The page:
National Geographic : 2017 Aug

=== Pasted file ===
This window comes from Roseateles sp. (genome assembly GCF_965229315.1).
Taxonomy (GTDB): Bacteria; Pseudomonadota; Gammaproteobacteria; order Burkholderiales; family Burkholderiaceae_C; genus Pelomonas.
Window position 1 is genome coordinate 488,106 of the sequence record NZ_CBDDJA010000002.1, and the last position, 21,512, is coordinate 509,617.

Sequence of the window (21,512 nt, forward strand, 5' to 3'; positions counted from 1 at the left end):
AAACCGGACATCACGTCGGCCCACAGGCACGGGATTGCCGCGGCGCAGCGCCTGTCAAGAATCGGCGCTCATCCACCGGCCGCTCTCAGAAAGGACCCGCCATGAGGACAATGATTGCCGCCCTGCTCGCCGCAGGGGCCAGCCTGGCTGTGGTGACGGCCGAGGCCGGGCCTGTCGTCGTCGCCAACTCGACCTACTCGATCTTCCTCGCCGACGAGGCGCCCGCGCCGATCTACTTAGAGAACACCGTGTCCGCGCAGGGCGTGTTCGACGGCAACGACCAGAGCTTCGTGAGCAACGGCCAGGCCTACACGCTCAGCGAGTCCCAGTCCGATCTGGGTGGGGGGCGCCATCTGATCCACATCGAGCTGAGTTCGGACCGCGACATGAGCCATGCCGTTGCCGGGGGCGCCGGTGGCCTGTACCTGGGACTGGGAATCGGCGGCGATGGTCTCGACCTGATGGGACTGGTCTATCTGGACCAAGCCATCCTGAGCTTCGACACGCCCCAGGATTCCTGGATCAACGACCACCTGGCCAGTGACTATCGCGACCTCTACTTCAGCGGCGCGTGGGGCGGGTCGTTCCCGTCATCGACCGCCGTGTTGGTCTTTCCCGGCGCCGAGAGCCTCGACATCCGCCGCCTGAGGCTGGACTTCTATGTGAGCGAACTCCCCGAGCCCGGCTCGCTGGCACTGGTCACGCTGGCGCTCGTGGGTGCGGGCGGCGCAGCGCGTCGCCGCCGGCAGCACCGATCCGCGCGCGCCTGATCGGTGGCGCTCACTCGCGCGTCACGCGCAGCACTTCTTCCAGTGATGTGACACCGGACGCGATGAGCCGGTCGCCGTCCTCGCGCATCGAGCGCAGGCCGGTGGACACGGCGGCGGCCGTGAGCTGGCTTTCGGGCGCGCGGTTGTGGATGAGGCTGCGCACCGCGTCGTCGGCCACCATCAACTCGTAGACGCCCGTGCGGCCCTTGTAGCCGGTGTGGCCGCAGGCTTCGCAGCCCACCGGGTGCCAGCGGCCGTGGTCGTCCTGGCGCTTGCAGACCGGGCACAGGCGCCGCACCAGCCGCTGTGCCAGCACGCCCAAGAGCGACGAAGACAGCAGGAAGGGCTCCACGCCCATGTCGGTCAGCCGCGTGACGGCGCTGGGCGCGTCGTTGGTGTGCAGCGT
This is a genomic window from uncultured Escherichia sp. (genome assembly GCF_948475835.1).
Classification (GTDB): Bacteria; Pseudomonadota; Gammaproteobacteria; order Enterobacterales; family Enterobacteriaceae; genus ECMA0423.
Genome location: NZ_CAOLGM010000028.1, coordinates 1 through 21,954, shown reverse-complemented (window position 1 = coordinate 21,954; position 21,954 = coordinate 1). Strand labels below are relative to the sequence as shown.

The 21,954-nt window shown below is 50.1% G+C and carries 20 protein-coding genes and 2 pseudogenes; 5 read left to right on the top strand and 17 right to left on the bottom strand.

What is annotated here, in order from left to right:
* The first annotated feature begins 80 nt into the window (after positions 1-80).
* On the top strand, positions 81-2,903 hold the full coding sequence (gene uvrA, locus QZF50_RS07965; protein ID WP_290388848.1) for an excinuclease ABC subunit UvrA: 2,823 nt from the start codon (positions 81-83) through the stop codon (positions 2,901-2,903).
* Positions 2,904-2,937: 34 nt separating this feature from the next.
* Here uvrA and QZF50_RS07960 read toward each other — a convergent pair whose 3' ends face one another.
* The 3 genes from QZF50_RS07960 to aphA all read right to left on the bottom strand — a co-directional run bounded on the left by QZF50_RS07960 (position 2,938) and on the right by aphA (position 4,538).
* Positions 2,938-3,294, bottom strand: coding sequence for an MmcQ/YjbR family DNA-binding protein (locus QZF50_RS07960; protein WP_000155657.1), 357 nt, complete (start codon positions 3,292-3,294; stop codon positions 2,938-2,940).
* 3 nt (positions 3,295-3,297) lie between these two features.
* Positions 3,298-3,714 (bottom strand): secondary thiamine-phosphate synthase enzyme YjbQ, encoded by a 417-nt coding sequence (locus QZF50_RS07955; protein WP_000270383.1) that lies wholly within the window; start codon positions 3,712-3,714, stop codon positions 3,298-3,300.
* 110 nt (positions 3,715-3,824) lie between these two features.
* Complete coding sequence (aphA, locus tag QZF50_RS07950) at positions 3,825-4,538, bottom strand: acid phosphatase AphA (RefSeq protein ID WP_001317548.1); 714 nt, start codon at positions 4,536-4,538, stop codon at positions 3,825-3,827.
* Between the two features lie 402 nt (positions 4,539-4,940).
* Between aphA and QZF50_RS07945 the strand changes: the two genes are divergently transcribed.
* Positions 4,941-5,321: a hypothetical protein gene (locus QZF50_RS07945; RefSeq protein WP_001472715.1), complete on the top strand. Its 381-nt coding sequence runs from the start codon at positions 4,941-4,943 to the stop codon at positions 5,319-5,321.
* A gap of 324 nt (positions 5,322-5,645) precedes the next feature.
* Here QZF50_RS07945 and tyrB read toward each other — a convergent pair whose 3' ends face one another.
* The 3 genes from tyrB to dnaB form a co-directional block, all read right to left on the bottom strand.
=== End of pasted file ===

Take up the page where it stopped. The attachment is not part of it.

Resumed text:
74 NaTIoNal GeoGRapHIc • aUGUsT 2017 An unusual and unmistakable smell hits me. Slightly burned, slightly metallic. It reminds me of the smell of sparklers on the Fourth of July: the smell of space. behaving as expected—and that we are ready to abort if required. Once it’s close enough, my crewmate Samantha Cristoforetti will grapple it with the station’s robot arm. This is a glacially slow and deliberate process, and this is one of the many things that’s very different between movies and real life. In the films Gravity and 2001: A Space Odyssey, a visiting spacecraft zips up to a space station and locks onto it; then a hatch pops open and people pass through, all over the course of about 90 seconds. In reality we operate with the knowledge that one spacecraft is always a potentially fatal threat to another—a bigger threat the closer it gets—and so we move slowly and deliberately. Samantha will operate the robot arm from the robotics workstation in the Cupola. Terry Virts, the only other American on board, will be her backup, and I will be helping out with the approach and rendezvous procedures. Terry and I squeeze into the Cupola with Samantha, watching the data screen over her shoulder that shows the speed and position of Dragon. Like me, Terry was a test pilot before joining NASA—in his case, with the Air Force. His call sign is Flanders, after the lovably square character Ned Flanders on The Simpsons. Terry has the positive attributes of Ned Flanders—optimism, enthusiasm, friendliness—and none of the negative ones. I’ve found him to be consistently competent, and I appreciate that as a leader he is a consensus builder rather than an authoritarian. Since I’ve been up here, he has always been respectful of my previous experience, always open to suggestions about how to do things better rather than getting defensive or competitive. He loves baseball, so there is always a game on somewhere on the station, especially when the Astros or the Orioles are playing. I’ve gotten used to the rhythm of the nine-inning games marking time for a few hours of our workdays. Samantha is one of the few women to have served as a fighter pilot in the Italian Air Force, and she is unfailingly competent in everything technical. She is also friendly and quick to laugh, and among her many other qualifications to fly in space, she has a rare talent for language. She has native-level fluency in English and Russian (the two official languages of the ISS) as well as French, German, and her native Italian. She is also working on learning Chinese. For some people who hope to fly in space, language can be a challenge. We all have to be able to speak a second language (I’ve been studying Russian for years, and my cosmonaut crewmates speak English much better than I speak Russian), but the European and Japanese astronauts have the added burden of learning two languages if they don’t already speak English or Russian. For Samantha this wasn’t a problem. In fact her Russian and English are both so good that she sometimes acts as an interpreter between cosmonauts and astronauts if we have to talk about something nuanced or complicated.